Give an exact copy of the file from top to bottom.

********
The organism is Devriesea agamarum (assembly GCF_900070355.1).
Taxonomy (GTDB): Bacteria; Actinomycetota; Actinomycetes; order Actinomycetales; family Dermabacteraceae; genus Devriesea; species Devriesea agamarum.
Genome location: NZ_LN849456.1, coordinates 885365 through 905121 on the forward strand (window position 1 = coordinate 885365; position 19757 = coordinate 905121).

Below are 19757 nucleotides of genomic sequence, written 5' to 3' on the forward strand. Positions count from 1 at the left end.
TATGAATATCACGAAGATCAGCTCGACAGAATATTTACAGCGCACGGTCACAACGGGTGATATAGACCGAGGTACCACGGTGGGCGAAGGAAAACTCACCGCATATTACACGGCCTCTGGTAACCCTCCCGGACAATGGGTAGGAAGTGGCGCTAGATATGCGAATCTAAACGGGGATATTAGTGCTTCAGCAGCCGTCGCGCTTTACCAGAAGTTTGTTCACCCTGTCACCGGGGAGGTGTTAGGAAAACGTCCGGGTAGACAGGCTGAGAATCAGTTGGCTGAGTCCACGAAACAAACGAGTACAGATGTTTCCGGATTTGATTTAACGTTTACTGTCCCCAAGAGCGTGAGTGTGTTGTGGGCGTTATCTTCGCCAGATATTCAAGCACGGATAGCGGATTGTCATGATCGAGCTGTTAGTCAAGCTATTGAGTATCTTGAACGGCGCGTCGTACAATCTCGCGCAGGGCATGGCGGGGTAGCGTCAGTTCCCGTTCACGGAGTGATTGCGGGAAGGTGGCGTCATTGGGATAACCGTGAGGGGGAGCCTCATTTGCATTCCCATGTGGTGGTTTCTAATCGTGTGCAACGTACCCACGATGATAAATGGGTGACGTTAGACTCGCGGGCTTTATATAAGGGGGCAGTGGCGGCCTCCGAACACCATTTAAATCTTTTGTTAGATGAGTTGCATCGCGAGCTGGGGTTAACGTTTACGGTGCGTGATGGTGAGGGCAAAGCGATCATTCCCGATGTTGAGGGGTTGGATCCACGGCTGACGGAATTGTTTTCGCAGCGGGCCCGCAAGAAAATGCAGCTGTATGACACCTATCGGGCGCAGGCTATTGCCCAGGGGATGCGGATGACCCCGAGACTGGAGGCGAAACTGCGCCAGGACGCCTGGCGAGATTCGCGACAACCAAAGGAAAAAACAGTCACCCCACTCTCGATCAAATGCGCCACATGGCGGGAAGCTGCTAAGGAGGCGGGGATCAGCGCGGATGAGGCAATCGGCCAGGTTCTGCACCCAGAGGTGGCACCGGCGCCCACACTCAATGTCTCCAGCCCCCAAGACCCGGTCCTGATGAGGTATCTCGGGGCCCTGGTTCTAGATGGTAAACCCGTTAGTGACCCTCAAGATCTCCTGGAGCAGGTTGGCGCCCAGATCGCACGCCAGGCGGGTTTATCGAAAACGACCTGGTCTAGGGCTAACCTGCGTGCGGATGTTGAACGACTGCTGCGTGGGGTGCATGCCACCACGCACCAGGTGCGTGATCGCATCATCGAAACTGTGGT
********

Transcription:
The organism is Devriesea agamarum (assembly GCF_900070355.1).
Taxonomy (GTDB): Bacteria; Actinomycetota; Actinomycetes; order Actinomycetales; family Dermabacteraceae; genus Devriesea; species Devriesea agamarum.
Genome location: NZ_LN849456.1, coordinates 885365 through 905121 on the forward strand (window position 1 = coordinate 885365; position 19757 = coordinate 905121).

Below are 19757 nucleotides of genomic sequence, written 5' to 3' on the forward strand. Positions count from 1 at the left end.
TATGAATATCACGAAGATCAGCTCGACAGAATATTTACAGCGCACGGTCACAACGGGTGATATAGACCGAGGTACCACGGTGGGCGAAGGAAAACTCACCGCATATTACACGGCCTCTGGTAACCCTCCCGGACAATGGGTAGGAAGTGGCGCTAGATATGCGAATCTAAACGGGGATATTAGTGCTTCAGCAGCCGTCGCGCTTTACCAGAAGTTTGTTCACCCTGTCACCGGGGAGGTGTTAGGAAAACGTCCGGGTAGACAGGCTGAGAATCAGTTGGCTGAGTCCACGAAACAAACGAGTACAGATGTTTCCGGATTTGATTTAACGTTTACTGTCCCCAAGAGCGTGAGTGTGTTGTGGGCGTTATCTTCGCCAGATATTCAAGCACGGATAGCGGATTGTCATGATCGAGCTGTTAGTCAAGCTATTGAGTATCTTGAACGGCGCGTCGTACAATCTCGCGCAGGGCATGGCGGGGTAGCGTCAGTTCCCGTTCACGGAGTGATTGCGGGAAGGTGGCGTCATTGGGATAACCGTGAGGGGGAGCCTCATTTGCATTCCCATGTGGTGGTTTCTAATCGTGTGCAACGTACCCACGATGATAAATGGGTGACGTTAGACTCGCGGGCTTTATATAAGGGGGCAGTGGCGGCCTCCGAACACCATTTAAATCTTTTGTTAGATGAGTTGCATCGCGAGCTGGGGTTAACGTTTACGGTGCGTGATGGTGAGGGCAAAGCGATCATTCCCGATGTTGAGGGGTTGGATCCACGGCTGACGGAATTGTTTTCGCAGCGGGCCCGCAAGAAAATGCAGCTGTATGACACCTATCGGGCGCAGGCTATTGCCCAGGGGATGCGGATGACCCCGAGACTGGAGGCGAAACTGCGCCAGGACGCCTGGCGAGATTCGCGACAACCAAAGGAAAAAACAGTCACCCCACTCTCGATCAAATGCGCCACATGGCGGGAAGCTGCTAAGGAGGCGGGGATCAGCGCGGATGAGGCAATCGGCCAGGTTCTGCACCCAGAGGTGGCACCGGCGCCCACACTCAATGTCTCCAGCCCCCAAGACCCGGTCCTGATGAGGTATCTCGGGGCCCTGGTTCTAGATGGTAAACCCGTTAGTGACCCTCAAGATCTCCTGGAGCAGGTTGGCGCCCAGATCGCACGCCAGGCGGGTTTATCGAAAACGACCTGGTCTAGGGCTAACCTGCGTGCGGATGTTGAACGACTGCTGCGTGGGGTGCATGCCACCACGCACCAGGTGCGTGATCGCATCATCGAAACTGTGGT